“You’ll usually feel most ill on the first or second day after the rash develops.”

Measles Symptoms

This is when most kids get diagnosed, typically with laboratory confirmation.

Unfortunately, because of the high fever and irritability, they may have sought medical attention a few times and could have exposed a lot of people already, especially as you continue to be contagious until you have had the rash for at least four days.

“After a few days, the fever subsides and the rash fades.”

Measles Signs and Symptoms

All together, these classic measles symptoms typically last about a week. As the rash fades, parents might notice staining and then a fine desquamation (skin peeling).

Of course, if any complications develop, the symptoms can last much longer.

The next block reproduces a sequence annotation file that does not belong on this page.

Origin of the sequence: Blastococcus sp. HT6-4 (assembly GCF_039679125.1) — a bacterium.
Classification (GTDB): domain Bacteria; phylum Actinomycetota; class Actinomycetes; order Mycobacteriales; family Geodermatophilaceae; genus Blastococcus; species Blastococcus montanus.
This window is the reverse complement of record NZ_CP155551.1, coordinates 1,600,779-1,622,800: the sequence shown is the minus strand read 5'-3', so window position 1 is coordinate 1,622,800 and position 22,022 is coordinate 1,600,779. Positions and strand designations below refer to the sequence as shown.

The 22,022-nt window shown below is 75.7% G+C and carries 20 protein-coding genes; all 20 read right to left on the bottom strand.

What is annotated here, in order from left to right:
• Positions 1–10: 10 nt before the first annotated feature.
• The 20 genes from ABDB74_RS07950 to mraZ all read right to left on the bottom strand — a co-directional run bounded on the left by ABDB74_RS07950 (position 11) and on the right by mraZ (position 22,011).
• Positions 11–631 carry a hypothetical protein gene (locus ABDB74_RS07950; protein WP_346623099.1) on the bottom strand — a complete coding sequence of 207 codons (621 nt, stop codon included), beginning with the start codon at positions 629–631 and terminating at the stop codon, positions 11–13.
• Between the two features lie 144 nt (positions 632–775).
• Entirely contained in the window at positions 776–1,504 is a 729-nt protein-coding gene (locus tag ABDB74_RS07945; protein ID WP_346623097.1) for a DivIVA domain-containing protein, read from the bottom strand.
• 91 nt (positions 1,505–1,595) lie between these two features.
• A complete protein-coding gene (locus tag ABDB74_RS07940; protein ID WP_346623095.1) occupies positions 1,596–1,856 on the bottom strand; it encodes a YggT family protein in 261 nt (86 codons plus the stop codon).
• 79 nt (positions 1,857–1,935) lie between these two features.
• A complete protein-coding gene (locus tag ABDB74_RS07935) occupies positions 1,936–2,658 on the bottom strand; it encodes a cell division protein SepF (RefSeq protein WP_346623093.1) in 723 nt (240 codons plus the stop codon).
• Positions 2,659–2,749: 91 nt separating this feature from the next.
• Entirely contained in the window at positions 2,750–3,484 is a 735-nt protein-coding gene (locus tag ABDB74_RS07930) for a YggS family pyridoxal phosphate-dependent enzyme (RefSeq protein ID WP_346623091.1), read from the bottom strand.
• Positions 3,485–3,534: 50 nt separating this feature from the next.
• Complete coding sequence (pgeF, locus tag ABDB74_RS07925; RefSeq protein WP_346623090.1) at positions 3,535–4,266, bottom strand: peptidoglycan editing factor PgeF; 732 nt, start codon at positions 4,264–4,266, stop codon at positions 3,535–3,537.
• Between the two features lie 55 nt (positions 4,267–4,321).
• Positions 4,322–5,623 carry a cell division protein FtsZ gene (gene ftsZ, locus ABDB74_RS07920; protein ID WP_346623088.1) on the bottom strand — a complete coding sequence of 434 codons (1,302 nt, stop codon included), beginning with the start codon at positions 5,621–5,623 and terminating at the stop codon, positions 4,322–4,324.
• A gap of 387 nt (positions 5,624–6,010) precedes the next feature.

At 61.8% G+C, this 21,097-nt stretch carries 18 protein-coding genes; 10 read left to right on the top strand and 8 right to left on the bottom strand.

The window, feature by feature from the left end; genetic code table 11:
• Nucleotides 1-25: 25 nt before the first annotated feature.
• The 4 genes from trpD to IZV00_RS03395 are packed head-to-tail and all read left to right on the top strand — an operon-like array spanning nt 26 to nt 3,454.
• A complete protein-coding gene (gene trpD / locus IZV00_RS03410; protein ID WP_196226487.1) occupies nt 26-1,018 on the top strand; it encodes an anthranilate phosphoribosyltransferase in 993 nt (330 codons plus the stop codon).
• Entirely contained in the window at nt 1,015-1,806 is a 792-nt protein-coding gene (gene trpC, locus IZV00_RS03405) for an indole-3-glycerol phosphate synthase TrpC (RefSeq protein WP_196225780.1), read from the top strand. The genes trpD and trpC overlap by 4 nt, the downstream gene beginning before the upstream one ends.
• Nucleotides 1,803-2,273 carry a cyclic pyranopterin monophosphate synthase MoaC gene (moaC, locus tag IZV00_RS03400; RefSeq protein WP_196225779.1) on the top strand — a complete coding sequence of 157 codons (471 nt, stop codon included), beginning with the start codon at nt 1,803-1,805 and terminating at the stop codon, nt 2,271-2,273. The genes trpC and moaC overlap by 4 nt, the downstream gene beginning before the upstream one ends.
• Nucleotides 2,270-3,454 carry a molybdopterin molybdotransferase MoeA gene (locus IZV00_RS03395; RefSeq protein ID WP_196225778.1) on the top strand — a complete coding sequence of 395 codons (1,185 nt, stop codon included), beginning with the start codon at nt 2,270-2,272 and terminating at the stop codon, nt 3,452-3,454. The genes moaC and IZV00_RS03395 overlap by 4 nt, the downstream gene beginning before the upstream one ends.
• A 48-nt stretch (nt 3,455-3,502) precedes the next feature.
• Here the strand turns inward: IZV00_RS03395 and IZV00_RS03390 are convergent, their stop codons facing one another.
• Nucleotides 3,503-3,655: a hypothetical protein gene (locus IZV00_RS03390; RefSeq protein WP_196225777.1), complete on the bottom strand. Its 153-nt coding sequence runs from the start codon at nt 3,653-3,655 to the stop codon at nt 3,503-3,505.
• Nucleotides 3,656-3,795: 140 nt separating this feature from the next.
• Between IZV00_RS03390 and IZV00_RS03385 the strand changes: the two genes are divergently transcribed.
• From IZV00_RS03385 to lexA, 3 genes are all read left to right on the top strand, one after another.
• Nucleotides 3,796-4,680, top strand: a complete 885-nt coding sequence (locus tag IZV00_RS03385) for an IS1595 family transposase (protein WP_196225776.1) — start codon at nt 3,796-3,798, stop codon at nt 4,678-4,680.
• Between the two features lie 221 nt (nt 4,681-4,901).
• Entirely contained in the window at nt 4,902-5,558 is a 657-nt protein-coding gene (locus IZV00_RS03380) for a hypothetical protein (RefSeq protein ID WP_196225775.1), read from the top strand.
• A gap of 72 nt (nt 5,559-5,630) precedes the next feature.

What complications? Remember, measles was once called a harmless killer

Complications of measles can include:

  • ear infections
  • diarrhea
  • croup
  • pneumonia
  • seizures
  • encephalitis
  • myocarditis

And tragically, some kids don’t survive having measles.

“Furthermore, the risk of contracting other infections or dying remains high for several months after recovery from acute measles infection.”

Treating Measles in Children

And although most do survive the acute infection, we know that these kids are still at risk for getting other infections in the next few months and are at a later risk for SSPE.

Get vaccinated. Stop the outbreaks. There is no good reason that our kids should have to get measles today.

More on the Signs and Symptoms of Measles